A couple weeks ago, I got one of those phone calls you don’t want to get, the ones that — this you realize later — divide time into before and after.
What?” I said. “What?” Uncomprehending. Because Mike was a runner — perhaps the best known runner in this large and lively running community — and 47, fit and vital. And yet: a heart attack at home. A natural death that could not have seemed more unnatural.
Most of us know though painful experience that the death of a loved one changes our lives forever. That phone call reminded me that the death of a person we don’t know well can also rend the fabric of our lives by dint of sheer goodness, a rare commodity in a world that has never needed it more.
Mike had been an inspiration to me, a serious runner with a bountiful sense of play that enlivened everything he touched. Smart, funny. I met him years ago, a lean, handsome guy who could have blown by lesser runners without a second look, but always offered a winning smile and encouraging words.
I first saw him during a training run that involved long hill repeats up a winding road that marked the turnaround in an upcoming trail race. I was 50 then, and managing about two repeats to every four cranked out by the younger runners. Me slogging up, Mike flying down. Catching my eye, offering that smile and encouragement: You’re looking great! Keep it up!
His memorial service a week ago was packed with people who knew him as I did, because Mike was heavily involved with the local running club. He organized a sunrise training group, co-directed a four-race winter series and frequently volunteered at other events. I saw him regularly on training runs and at races, always encouraging other runners. It was Mike who shared my exuberance after an improbable age-group win at a half-marathon two years ago, Mike who poured my celebratory beer in the finish area.
It became clear at the memorial that this generous spirit permeated every area of his life. Whether with family or friends, at the office, or volunteering for other organizations, Mike was remembered for his support, his work ethic, his good humor. He had inspired countless others, strangers to one another who were now connected by grief for a man many of us barely knew but already missed in a way that was difficult to articulate.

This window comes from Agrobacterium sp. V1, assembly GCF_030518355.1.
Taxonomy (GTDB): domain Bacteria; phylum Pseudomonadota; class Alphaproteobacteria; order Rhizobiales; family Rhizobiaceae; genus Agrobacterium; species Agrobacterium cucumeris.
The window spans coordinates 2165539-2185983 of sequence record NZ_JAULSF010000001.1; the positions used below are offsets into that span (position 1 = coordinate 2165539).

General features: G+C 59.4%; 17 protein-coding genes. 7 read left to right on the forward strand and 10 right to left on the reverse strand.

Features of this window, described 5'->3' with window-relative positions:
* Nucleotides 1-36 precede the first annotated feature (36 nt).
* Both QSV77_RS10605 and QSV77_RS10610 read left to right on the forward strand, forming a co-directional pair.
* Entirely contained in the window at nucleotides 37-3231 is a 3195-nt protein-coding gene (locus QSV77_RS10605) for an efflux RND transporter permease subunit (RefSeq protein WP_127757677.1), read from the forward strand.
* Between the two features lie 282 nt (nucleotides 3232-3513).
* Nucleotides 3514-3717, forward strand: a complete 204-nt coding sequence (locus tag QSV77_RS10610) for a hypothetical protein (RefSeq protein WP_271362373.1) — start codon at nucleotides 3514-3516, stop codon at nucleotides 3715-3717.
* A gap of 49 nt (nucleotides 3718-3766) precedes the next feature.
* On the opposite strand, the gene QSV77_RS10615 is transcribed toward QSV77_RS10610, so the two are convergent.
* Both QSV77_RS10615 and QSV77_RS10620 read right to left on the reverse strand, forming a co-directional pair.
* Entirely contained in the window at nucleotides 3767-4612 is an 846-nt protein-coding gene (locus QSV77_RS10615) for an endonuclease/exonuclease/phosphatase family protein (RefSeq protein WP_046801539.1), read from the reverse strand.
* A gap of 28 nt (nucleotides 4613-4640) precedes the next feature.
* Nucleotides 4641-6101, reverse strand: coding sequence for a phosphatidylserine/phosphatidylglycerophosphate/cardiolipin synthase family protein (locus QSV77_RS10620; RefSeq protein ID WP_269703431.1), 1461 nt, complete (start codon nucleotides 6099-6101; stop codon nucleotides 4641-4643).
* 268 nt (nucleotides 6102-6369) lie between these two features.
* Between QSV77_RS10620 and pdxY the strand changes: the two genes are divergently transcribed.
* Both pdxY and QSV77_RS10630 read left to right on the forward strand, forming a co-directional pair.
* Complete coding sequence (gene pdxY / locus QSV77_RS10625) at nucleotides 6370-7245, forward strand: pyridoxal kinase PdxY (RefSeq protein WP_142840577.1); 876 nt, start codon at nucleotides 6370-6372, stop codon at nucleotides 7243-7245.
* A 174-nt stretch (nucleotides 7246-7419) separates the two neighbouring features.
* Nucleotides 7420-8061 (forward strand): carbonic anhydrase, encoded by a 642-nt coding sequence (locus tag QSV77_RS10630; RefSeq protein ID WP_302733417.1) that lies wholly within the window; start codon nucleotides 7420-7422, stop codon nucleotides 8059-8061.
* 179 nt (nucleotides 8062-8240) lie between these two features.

Maybe the service consoled them; I hope, at least, that it comforted those who really knew and loved Mike. It left me feeling empty and irritated by the officiant’s deference to God’s mysterious ways, which seemed wholly inadequate. I found no sense — let alone solace — in the notion of a God who supposedly felt compassion and shared our sorrow over a death He — being God — presumably orchestrated, or at least could have prevented.
But beneath my anger I felt what filled that chapel, which had nothing to do with God and everything to do with human hearts breaking because something deeply, demonstrably good in our lives — whether at the core or along the edges — was suddenly, shockingly gone. We were helpless, and none of us knew what to do or say. But we were gathered there, hundreds of us, and into that still and fragmented space rushed whatever stories we had to tell to get through it. Because that strong runner’s body containing the big and kind heart we could not imagine failing was lying embalmed in a casket about to be put beneath the earth. And the travesty of it — the indecency — could not abide silence.
I am telling a story, too, the one that comforts me. In it, Mike’s spirit has rejoined the whole from which it was cleaved when he came into his body 47 years ago, his energy reunited with the greater energy from which we come and to which we eventually return. For him, there is an end to the suffering that inevitably arises as we are cast into skin, an end to the essential separation that haunts human existence. Mike is back home.
Maybe this is true. And maybe not. It’s just my story, the story I tell to fill the void Mike left.
But this I do know: Some people hold a space for goodness, an expanse whose size and shape cannot be fully apprehended until they vacate it. The power of their presence is seen clearly only in hindsight, starkly illuminated by their absence. Something larger and finer than a single human departs when such a person dies: a grace, a hope, a loveliness. An encouragement in a world that desperately needs encouragement.
The phone rings; I pick it up. Time stops, wavers, then reconsolidates jaggedly around a space, a feeling, a time. Before and after.
Before and after Mike.